step over them, enabling them to firmly grab you – aaarrgghh! Heaven!
The visits to the toilet, usually ending
with a grin on my face, knowing that during the next encounter back in
the seats I’d be able to last to the end of the film.
Persuading men to come with me to the
ladies’ toilet for some better action, because there were no women in the
cinema and we wouldn’t be disturbed. I was the only one to do this!
I’d bought a series of motorbikes and
was therefore justified in wearing shiny knee-high boots, a thigh-length
black jacket, this helpfully concealing the fact that my one-size tighter
jeans were held up by braces, and were thus already wide open when I sat
I often think happily about the ‘Biograph’.
It was a wild, horny, fun time.
I am not a guy over fifty I'm am afraid
am much younger at 27yo, was doing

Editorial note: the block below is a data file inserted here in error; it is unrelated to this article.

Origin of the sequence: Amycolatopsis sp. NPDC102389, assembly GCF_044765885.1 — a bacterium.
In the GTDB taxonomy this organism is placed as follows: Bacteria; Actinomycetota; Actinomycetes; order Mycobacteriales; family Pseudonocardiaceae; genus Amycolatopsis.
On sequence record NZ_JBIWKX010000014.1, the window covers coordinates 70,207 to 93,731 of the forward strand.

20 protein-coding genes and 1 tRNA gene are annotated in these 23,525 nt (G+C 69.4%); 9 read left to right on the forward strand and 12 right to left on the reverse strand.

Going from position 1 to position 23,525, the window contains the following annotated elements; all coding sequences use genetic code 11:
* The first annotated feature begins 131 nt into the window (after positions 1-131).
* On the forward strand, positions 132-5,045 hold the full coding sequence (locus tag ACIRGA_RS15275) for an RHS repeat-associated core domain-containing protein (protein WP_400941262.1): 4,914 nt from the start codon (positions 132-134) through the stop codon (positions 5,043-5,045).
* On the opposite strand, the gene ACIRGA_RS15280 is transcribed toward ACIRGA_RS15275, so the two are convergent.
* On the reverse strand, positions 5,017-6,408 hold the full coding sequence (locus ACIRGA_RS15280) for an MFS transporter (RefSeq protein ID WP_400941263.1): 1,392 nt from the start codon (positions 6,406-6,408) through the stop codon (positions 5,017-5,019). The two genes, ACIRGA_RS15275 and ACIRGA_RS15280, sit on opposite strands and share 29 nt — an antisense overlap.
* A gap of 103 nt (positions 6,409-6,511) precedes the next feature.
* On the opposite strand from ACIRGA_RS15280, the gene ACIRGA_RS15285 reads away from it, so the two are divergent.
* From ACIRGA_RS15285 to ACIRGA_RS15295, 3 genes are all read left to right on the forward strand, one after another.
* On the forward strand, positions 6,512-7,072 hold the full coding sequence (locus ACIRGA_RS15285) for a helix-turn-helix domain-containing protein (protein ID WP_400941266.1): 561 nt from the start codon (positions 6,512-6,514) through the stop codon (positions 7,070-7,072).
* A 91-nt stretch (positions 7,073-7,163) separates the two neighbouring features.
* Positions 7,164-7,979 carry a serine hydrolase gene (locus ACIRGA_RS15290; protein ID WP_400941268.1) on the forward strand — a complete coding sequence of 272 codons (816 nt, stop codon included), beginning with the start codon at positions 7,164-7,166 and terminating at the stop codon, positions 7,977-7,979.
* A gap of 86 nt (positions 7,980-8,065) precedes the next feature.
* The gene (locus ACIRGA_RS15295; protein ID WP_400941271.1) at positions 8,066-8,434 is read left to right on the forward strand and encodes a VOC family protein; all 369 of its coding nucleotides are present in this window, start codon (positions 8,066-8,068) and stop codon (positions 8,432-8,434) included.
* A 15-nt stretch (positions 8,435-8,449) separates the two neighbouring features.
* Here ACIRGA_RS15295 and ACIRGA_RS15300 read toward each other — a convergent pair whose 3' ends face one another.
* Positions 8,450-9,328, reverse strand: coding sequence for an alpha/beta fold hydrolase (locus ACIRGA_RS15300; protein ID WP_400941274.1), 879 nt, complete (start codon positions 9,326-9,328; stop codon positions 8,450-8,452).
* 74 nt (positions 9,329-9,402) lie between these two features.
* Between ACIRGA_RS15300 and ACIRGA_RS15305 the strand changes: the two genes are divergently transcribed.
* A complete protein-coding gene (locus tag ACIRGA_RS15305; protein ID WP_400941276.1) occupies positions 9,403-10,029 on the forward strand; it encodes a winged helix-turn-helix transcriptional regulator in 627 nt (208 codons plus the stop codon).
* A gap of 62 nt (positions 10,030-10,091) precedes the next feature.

research on funny enough Jack the ripper
and the more I dug down in police
files the more I started to find the
Cleveland Street Scandal and the more
I dug I ended up finding more and more
links to that brothel and what
looked like a few more dotted around
then doing a bit of research online
came accross your site. And have to
say a big WELL DONE man its great and
it gives an insight into a world
that many of us younger guys have forgotten
what it was once like and now
we seek comfort in our plastic fantastic
But just wanted to say that your site
is really full of such useful info
and such a good source of what we were
all once before it became just a
way of life.